First I just want to say… RehabiliBike won 3rd place in the poster competition! This was quite an honor and I’m happy to have my efforts noticed. Thank you to all that showed interests and asked such great questions during the competition.
The semester has ended, and with it so has Senior Capstone Design. The semester was long and difficult, but also rewarding. I want to highlight the “lessons learned” this semester as well as discuss what lies ahead for the RehabiliBike Project.
- I am and will always be a “sensor junkie.”
- The project helped me realized how much I enjoy working with sensors and using them to gain a better insight into how we interact with our environment.
- While as humans we tend to “filter out” incoming data that may not be important at a given time, sensors do not judge what is or isn’t important. As such they provide a window into the complex relationship of human, environment and technology.
- There will always be a better sensor. Sensors are not perfect and as such we as engineers must decide what performance specification we are willing to forfeit in order to obtain what is most important.
- Respect the end user.
- At the early stages of the project I was obsessed with the engineering aspects of the design. However, after speaking with Dr. Stephanie Carey of USF’s Center for Assistive, Rehabilitation and Robotics Technologies (CARRT) I realized that I must first focus on how the end user will interact with RehabiliBike. This completely changed my design approach. Thank you Dr. Carey for your extremely helpful insights.
- System Engineering is my new best friend…
- While I have never been one to shy away from writing a paper or two, I never truly appreciated System Engineering until I started this project.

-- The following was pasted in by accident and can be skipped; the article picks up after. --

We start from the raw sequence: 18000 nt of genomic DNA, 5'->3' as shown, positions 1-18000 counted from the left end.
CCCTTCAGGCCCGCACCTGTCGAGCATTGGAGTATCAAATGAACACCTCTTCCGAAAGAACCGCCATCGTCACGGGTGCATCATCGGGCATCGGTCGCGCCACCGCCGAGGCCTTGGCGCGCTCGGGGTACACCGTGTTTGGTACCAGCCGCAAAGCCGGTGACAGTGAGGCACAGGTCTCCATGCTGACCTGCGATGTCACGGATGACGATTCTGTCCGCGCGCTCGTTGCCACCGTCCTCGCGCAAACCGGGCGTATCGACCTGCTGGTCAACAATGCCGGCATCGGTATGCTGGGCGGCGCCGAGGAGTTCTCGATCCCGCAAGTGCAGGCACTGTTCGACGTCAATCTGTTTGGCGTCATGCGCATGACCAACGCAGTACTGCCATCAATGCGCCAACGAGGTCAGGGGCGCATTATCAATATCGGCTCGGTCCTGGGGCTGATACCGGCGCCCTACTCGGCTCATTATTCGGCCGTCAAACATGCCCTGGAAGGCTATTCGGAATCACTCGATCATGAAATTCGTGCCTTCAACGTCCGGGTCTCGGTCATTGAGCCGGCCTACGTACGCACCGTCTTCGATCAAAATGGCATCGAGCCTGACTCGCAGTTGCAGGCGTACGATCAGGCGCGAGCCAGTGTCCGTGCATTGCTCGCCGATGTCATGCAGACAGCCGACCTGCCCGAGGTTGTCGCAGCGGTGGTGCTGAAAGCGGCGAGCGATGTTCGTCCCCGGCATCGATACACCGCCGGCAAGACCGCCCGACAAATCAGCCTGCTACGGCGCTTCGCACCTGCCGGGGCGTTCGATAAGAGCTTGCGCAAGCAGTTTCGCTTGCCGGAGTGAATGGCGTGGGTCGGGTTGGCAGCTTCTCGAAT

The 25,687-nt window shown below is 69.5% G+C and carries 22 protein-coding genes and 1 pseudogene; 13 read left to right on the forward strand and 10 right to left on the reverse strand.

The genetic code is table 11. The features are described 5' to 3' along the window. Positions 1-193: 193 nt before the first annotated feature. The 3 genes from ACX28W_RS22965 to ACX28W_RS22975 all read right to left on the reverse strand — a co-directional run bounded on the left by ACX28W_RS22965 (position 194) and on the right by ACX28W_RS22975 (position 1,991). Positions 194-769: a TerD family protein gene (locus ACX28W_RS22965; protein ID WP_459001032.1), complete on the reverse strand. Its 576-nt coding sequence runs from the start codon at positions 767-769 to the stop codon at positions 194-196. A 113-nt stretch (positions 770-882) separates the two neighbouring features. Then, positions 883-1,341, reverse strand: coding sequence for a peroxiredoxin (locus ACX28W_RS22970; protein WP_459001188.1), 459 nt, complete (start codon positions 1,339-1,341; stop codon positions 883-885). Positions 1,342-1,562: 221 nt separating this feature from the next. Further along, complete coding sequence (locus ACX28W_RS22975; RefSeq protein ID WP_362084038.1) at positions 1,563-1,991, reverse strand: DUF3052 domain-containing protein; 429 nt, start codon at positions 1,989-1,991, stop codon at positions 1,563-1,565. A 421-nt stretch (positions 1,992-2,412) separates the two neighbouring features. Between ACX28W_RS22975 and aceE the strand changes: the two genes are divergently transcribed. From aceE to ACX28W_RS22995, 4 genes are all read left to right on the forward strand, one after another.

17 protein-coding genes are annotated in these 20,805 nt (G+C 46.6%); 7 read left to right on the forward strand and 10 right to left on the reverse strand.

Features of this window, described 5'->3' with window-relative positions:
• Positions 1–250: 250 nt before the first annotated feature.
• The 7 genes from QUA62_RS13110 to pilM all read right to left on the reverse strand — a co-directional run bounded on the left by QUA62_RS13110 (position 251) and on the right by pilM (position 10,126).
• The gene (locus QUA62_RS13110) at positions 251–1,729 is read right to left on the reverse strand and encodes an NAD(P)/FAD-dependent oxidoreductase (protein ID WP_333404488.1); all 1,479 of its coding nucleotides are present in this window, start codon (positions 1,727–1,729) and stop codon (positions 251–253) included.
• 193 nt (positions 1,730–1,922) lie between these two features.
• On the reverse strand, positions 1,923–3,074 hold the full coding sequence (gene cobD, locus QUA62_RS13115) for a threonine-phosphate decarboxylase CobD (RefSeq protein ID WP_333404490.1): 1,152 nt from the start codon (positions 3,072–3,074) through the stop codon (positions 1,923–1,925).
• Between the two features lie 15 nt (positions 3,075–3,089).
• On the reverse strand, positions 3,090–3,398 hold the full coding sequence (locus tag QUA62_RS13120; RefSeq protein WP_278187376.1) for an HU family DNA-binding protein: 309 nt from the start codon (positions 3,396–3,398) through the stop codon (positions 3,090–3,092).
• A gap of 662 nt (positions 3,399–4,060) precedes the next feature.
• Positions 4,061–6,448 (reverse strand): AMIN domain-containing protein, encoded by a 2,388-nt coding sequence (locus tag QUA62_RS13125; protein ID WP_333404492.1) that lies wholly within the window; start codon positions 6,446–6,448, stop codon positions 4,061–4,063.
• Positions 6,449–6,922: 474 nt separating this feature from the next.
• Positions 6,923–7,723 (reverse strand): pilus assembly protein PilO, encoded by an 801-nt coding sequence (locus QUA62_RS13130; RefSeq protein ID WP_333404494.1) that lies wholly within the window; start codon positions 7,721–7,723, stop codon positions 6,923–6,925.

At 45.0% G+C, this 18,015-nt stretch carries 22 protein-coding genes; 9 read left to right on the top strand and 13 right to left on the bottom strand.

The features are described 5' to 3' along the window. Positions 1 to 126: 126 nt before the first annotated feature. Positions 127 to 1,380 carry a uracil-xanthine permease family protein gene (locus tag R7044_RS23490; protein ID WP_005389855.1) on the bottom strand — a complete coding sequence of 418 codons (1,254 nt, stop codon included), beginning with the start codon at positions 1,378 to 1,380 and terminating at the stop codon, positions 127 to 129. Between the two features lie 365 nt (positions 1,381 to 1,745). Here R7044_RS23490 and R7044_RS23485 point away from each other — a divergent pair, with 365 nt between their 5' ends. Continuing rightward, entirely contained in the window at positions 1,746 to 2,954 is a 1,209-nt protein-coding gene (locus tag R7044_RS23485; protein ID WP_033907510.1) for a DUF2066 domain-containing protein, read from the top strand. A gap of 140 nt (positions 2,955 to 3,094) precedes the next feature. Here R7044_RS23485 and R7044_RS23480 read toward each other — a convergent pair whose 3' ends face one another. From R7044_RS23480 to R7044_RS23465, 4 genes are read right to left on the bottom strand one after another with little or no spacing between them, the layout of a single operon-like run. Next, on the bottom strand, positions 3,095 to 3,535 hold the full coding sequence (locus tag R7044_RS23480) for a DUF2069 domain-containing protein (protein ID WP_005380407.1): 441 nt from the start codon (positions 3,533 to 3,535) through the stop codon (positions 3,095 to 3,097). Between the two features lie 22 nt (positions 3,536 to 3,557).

- Documents such as requirements documents, specification requirements, testing requirements, and Concept of Operations (CONOPS) reports provide project managers, investors, and end users valuable insight into your project. It also makes the engineer more aware of their project from a top-down view. This helps keep things in perspective since it is very easy to get bogged down in the finer details!
- What lies ahead…
- While the semester is indeed over, my work with RehabiliBike is not. I plan to move to the next phase of the project.
- The overall design can be made smaller by designing an embedded system on a single PCB. I also want to use a stronger motor so that user with a larger body weight can still use RehabiliBike.
- Incorporating heart rate, breath rate and body temperature sensors into the system will provide more useful data for the rehabilitation specialist to analyze.
- While the wood mount is nice, having a stronger, light-weight metal mount fabricated will be better for the long term; it will also reduce the size.
These are all just a few thoughts that I wanted to share. I hope to be providing news of more progress in future!